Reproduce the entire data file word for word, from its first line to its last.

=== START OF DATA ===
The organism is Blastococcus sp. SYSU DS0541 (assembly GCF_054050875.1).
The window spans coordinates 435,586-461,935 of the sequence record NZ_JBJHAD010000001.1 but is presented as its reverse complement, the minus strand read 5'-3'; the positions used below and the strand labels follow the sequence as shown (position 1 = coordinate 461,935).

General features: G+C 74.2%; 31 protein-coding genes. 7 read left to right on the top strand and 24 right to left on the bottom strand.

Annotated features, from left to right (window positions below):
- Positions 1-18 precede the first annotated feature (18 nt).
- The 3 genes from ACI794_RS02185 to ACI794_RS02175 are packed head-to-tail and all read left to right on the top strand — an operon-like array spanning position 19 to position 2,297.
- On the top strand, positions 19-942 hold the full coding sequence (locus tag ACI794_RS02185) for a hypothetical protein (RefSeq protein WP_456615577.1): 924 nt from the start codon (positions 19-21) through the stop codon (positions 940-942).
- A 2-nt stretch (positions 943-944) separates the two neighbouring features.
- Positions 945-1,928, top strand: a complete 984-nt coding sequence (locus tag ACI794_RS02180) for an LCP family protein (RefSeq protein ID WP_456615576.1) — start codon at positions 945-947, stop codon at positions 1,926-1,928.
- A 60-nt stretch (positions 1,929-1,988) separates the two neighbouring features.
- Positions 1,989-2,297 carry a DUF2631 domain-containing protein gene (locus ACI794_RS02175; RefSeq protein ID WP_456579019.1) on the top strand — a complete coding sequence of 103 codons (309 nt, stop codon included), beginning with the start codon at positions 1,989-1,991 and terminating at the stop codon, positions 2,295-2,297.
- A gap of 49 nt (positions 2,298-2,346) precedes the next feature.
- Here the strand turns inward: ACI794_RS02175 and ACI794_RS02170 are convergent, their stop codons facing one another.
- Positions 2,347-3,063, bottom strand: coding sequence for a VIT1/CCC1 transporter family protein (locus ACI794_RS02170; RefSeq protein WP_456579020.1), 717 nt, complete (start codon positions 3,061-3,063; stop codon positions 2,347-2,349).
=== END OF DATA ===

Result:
The organism is Blastococcus sp. SYSU DS0541 (assembly GCF_054050875.1).
The window spans coordinates 435,586-461,935 of the sequence record NZ_JBJHAD010000001.1 but is presented as its reverse complement, the minus strand read 5'-3'; the positions used below and the strand labels follow the sequence as shown (position 1 = coordinate 461,935).

General features: G+C 74.2%; 31 protein-coding genes. 7 read left to right on the top strand and 24 right to left on the bottom strand.

Annotated features, from left to right (window positions below):
- Positions 1-18 precede the first annotated feature (18 nt).
- The 3 genes from ACI794_RS02185 to ACI794_RS02175 are packed head-to-tail and all read left to right on the top strand — an operon-like array spanning position 19 to position 2,297.
- On the top strand, positions 19-942 hold the full coding sequence (locus tag ACI794_RS02185) for a hypothetical protein (RefSeq protein WP_456615577.1): 924 nt from the start codon (positions 19-21) through the stop codon (positions 940-942).
- A 2-nt stretch (positions 943-944) separates the two neighbouring features.
- Positions 945-1,928, top strand: a complete 984-nt coding sequence (locus tag ACI794_RS02180) for an LCP family protein (RefSeq protein ID WP_456615576.1) — start codon at positions 945-947, stop codon at positions 1,926-1,928.
- A 60-nt stretch (positions 1,929-1,988) separates the two neighbouring features.
- Positions 1,989-2,297 carry a DUF2631 domain-containing protein gene (locus ACI794_RS02175; RefSeq protein ID WP_456579019.1) on the top strand — a complete coding sequence of 103 codons (309 nt, stop codon included), beginning with the start codon at positions 1,989-1,991 and terminating at the stop codon, positions 2,295-2,297.
- A gap of 49 nt (positions 2,298-2,346) precedes the next feature.
- Here the strand turns inward: ACI794_RS02175 and ACI794_RS02170 are convergent, their stop codons facing one another.
- Positions 2,347-3,063, bottom strand: coding sequence for a VIT1/CCC1 transporter family protein (locus ACI794_RS02170; RefSeq protein WP_456579020.1), 717 nt, complete (start codon positions 3,061-3,063; stop codon positions 2,347-2,349).